U.S. Marine Corps Prohibits Access to Social Networking Websites
According to the news published by the SCMagazine on August 4, 2009, an immediate ban has been imposed by the U.S. Marine Corps on using social networking sites, like Twitter, Facebook and MySpace, across the networks of the military branches.
The decision of ban from the U.S. Marine Corps came in wake of continuous malware attacks reported by these sites. The attacks abused the trusted and reliable nature of social networking sites to attract users into clicking links to malicious websites.
In support of its move, the Marine Corps stated in its order that social networking websites usually act as a big haven for malicious content and malware writers. The risk is particularly high due to the user-generated content, information exposure and targeting by scammers.
The order from the Marine Corps also said that the social networking sites unnecessarily divulge details to adversaries, thereby offering them a much easier source of obtaining information. This, in turn, puts communications security as well as operations security at an increased level of risk for hacking.
The ban seems rational as if accessing social networking sites was appearing a threat to security, then it should be the same for other military branches. Experts at security firm Sophos said that in 2009, MySpace, Facebook, Twitter and LinkedIn have faced attacks which had been especially designed to compromise PCs and steal confidential information.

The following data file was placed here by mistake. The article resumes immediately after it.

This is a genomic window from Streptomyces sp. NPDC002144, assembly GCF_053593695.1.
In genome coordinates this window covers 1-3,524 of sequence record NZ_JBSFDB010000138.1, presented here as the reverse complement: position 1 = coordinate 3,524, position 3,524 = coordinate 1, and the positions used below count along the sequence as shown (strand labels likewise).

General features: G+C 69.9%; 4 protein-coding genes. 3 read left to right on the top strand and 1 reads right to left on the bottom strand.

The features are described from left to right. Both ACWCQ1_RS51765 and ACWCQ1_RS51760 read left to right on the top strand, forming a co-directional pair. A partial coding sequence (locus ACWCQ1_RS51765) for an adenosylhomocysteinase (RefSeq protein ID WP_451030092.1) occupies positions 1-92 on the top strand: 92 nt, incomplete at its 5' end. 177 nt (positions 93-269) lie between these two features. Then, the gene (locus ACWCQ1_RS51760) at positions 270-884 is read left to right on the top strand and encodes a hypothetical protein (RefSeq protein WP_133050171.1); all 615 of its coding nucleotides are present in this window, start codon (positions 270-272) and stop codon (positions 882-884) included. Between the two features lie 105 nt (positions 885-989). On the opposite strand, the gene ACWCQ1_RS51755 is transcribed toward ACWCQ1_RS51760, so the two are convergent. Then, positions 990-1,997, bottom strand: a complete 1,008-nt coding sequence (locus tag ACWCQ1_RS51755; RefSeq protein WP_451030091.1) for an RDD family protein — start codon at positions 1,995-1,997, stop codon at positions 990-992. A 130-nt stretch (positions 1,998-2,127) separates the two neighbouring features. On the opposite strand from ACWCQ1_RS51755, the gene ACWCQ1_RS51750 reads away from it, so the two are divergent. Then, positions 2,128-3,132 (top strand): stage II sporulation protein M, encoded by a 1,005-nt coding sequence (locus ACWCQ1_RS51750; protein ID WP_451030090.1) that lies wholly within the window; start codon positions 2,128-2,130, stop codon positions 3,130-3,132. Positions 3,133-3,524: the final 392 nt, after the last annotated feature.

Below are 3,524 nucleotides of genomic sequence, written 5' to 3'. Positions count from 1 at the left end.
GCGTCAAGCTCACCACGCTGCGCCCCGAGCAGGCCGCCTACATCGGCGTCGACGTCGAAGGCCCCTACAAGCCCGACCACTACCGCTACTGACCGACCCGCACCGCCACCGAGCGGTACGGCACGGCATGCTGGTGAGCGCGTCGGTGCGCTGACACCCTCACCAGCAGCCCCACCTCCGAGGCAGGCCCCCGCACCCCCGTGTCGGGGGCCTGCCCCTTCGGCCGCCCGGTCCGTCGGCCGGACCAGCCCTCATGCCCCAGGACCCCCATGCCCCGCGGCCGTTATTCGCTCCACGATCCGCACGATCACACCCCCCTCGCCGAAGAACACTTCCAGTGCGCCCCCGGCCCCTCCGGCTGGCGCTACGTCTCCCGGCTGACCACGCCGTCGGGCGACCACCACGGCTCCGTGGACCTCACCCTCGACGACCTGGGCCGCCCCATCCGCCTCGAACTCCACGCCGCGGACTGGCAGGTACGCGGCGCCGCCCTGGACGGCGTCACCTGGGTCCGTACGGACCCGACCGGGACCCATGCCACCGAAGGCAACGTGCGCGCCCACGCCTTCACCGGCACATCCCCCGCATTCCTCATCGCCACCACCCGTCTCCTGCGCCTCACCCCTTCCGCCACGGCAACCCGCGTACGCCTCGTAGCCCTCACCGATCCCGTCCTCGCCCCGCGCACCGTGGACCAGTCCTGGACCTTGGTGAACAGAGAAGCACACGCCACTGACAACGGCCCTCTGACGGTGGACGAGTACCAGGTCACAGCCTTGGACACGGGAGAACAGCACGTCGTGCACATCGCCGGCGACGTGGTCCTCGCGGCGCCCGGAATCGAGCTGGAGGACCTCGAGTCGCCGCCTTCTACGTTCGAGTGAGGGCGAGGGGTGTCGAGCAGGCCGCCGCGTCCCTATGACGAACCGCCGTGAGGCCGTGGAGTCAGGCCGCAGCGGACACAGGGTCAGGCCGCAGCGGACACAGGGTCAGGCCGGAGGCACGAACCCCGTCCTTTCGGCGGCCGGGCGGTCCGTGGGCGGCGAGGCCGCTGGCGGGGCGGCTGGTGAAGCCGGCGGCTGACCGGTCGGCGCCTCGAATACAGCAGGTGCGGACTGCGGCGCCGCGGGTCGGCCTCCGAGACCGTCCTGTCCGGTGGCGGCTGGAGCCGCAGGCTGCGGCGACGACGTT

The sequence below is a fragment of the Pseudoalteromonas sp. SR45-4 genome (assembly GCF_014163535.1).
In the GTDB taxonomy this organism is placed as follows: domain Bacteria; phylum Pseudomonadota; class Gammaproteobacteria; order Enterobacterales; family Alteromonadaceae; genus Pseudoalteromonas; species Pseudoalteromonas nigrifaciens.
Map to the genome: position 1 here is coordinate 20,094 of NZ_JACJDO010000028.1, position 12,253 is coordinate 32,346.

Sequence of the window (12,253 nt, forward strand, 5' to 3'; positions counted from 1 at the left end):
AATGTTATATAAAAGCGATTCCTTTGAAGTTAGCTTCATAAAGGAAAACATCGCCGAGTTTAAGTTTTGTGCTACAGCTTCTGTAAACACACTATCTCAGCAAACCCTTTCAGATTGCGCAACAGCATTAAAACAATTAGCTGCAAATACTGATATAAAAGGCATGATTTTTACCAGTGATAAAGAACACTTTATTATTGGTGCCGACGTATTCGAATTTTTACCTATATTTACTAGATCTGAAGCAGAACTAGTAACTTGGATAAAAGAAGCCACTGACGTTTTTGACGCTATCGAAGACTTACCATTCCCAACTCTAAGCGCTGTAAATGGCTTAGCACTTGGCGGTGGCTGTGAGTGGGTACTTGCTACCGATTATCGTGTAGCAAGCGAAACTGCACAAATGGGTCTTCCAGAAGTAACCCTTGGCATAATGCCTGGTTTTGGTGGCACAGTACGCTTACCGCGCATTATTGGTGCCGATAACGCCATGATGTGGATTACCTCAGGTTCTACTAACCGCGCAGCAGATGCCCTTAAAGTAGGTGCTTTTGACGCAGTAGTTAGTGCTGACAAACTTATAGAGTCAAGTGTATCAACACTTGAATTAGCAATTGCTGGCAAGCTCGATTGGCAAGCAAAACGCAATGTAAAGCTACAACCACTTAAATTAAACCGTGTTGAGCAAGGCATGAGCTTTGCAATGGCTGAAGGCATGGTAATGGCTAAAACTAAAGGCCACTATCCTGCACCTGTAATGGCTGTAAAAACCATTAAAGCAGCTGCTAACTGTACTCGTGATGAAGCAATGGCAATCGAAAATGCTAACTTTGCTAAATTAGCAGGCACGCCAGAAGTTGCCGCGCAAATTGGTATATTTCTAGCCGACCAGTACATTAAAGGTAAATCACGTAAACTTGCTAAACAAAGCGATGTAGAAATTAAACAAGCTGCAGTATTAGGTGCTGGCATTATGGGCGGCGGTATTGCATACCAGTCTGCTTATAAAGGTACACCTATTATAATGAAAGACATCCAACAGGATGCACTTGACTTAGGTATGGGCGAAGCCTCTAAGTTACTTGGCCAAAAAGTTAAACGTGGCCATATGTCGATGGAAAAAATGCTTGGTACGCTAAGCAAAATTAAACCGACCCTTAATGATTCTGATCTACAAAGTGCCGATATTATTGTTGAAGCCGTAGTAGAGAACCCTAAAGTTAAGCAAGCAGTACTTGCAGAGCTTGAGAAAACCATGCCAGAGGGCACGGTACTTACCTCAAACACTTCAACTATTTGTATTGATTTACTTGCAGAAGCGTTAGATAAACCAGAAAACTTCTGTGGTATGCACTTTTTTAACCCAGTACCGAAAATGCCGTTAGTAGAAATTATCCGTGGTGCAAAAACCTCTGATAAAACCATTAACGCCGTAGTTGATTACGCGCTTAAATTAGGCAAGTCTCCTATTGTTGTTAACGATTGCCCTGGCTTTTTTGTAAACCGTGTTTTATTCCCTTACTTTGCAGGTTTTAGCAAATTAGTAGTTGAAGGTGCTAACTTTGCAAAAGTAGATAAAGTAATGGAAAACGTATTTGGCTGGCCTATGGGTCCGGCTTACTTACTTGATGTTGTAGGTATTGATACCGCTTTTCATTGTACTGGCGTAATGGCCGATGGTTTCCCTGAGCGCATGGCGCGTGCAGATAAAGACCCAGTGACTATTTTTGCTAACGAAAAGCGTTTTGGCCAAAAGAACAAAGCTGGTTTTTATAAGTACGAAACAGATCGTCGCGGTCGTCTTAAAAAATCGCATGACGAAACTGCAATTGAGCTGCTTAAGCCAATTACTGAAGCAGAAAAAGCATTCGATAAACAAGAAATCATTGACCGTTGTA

Around 63% of total 709 system administrators surveyed by Sophos in February 2009 were found worried that their employees were sharing quite a lot of personal information via their social networking profiles and as a result it had elevated risk for their confidential corporate data.
Besides this, criminals are getting increasingly sophisticated in using social networking websites to distribute malware or malicious code.
Patrik Runald, Chief Security Advisor at security firm F-Secure, stated that if a user happens to click a malicious link on Twitter and installs malware on a corporate PC, then it's really unfortunate, reported businessweek.com on August 4, 2009.
Eventually, the security experts noted that once a malware infiltrates a corporate network, it proves really tough to detect it. In fact, on some instances, it can go undetected for several months and thus, resulting in creating security risk.
Related article: U.S. Businesses Lose $712 Per Worker Due to Spam
» SPAMfighter News - 8/26/2009
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